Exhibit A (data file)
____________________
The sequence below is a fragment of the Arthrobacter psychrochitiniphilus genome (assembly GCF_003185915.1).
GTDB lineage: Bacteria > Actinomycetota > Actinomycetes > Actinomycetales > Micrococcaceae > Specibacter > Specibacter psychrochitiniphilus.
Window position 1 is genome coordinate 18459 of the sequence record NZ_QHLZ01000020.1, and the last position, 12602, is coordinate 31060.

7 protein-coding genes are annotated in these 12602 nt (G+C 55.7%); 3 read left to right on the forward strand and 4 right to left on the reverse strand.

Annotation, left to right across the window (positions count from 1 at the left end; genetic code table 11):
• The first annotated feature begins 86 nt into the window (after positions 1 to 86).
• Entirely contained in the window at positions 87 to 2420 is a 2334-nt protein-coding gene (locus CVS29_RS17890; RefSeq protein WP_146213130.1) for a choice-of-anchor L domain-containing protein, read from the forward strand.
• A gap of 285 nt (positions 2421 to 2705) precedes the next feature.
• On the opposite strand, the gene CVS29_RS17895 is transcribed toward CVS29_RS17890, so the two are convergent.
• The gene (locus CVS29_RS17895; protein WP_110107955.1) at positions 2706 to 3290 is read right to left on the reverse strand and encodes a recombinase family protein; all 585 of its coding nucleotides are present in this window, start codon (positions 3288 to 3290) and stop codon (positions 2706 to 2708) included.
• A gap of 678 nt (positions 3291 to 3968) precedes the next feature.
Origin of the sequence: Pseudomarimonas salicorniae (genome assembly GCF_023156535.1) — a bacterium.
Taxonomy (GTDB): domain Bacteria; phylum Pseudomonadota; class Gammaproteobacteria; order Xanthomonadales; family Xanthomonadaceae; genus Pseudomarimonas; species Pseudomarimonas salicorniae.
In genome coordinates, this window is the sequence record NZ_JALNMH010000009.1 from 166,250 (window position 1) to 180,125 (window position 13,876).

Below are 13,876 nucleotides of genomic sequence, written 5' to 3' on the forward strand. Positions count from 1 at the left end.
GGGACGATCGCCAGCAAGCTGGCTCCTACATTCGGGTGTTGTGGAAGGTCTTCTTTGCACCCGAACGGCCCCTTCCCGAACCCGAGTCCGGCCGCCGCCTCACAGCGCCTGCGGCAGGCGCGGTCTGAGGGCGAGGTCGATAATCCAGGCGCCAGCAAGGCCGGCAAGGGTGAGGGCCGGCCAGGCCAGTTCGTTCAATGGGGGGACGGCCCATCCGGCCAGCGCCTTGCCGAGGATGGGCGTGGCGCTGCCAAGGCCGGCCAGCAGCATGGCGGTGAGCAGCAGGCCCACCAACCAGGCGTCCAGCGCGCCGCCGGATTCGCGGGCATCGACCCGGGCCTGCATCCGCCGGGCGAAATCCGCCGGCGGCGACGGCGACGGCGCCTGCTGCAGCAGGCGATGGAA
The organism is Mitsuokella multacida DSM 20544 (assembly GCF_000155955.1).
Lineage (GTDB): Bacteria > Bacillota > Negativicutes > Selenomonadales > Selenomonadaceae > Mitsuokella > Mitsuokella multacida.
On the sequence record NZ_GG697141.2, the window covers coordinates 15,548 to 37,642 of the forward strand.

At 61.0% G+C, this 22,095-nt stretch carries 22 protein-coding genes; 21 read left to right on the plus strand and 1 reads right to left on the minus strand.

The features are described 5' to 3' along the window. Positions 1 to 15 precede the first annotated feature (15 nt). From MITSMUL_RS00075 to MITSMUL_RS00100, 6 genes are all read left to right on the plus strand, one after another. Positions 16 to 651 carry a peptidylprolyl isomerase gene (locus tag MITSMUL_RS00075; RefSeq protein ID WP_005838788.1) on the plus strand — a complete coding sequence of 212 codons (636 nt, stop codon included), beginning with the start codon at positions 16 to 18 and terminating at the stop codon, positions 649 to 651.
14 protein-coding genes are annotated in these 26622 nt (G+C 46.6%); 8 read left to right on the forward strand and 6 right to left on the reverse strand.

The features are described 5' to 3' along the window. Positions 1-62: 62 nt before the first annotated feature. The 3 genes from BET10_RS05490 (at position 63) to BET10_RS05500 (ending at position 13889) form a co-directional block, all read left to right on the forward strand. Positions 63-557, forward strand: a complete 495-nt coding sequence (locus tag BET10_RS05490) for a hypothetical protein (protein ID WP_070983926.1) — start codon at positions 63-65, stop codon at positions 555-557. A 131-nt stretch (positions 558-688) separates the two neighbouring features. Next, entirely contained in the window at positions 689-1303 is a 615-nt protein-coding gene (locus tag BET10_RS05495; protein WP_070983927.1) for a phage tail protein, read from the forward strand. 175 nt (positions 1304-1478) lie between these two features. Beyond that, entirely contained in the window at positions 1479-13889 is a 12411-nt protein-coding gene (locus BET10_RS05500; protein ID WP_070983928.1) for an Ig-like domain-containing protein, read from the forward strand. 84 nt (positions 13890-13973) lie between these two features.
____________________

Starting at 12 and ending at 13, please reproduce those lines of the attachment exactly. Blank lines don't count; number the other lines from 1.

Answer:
Origin of the sequence: Pseudomarimonas salicorniae (genome assembly GCF_023156535.1) — a bacterium.
Taxonomy (GTDB): domain Bacteria; phylum Pseudomonadota; class Gammaproteobacteria; order Xanthomonadales; family Xanthomonadaceae; genus Pseudomarimonas; species Pseudomarimonas salicorniae.